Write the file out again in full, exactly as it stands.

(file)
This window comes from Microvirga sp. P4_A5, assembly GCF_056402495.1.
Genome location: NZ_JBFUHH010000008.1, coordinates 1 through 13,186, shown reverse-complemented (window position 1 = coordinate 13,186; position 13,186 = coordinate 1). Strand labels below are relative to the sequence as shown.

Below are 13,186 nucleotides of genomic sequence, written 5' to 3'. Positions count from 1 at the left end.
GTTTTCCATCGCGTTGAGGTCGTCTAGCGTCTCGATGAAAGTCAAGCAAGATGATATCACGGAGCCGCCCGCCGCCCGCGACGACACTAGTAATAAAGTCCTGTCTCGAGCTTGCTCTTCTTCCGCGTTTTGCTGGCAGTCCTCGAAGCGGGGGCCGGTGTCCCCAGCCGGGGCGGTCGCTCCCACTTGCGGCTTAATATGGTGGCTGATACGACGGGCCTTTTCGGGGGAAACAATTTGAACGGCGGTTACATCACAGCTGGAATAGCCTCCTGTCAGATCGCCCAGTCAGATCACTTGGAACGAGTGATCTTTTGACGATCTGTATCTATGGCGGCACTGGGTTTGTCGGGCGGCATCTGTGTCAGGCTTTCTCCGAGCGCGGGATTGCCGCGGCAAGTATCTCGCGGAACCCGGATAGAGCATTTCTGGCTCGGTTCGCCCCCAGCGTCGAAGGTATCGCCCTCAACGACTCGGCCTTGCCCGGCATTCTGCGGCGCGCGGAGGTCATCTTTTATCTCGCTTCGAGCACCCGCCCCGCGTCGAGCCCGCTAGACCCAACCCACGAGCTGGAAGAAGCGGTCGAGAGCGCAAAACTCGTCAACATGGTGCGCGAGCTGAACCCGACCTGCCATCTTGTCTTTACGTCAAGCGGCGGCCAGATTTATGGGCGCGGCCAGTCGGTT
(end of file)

This window comes from Microvirga sp. P4_A5, assembly GCF_056402495.1.
Genome location: NZ_JBFUHH010000008.1, coordinates 1 through 13,186, shown reverse-complemented (window position 1 = coordinate 13,186; position 13,186 = coordinate 1). Strand labels below are relative to the sequence as shown.

Below are 13,186 nucleotides of genomic sequence, written 5' to 3'. Positions count from 1 at the left end.
GTTTTCCATCGCGTTGAGGTCGTCTAGCGTCTCGATGAAAGTCAAGCAAGATGATATCACGGAGCCGCCCGCCGCCCGCGACGACACTAGTAATAAAGTCCTGTCTCGAGCTTGCTCTTCTTCCGCGTTTTGCTGGCAGTCCTCGAAGCGGGGGCCGGTGTCCCCAGCCGGGGCGGTCGCTCCCACTTGCGGCTTAATATGGTGGCTGATACGACGGGCCTTTTCGGGGGAAACAATTTGAACGGCGGTTACATCACAGCTGGAATAGCCTCCTGTCAGATCGCCCAGTCAGATCACTTGGAACGAGTGATCTTTTGACGATCTGTATCTATGGCGGCACTGGGTTTGTCGGGCGGCATCTGTGTCAGGCTTTCTCCGAGCGCGGGATTGCCGCGGCAAGTATCTCGCGGAACCCGGATAGAGCATTTCTGGCTCGGTTCGCCCCCAGCGTCGAAGGTATCGCCCTCAACGACTCGGCCTTGCCCGGCATTCTGCGGCGCGCGGAGGTCATCTTTTATCTCGCTTCGAGCACCCGCCCCGCGTCGAGCCCGCTAGACCCAACCCACGAGCTGGAAGAAGCGGTCGAGAGCGCAAAACTCGTCAACATGGTGCGCGAGCTGAACCCGACCTGCCATCTTGTCTTTACGTCAAGCGGCGGCCAGATTTATGGGCGCGGCCAGTCGGTT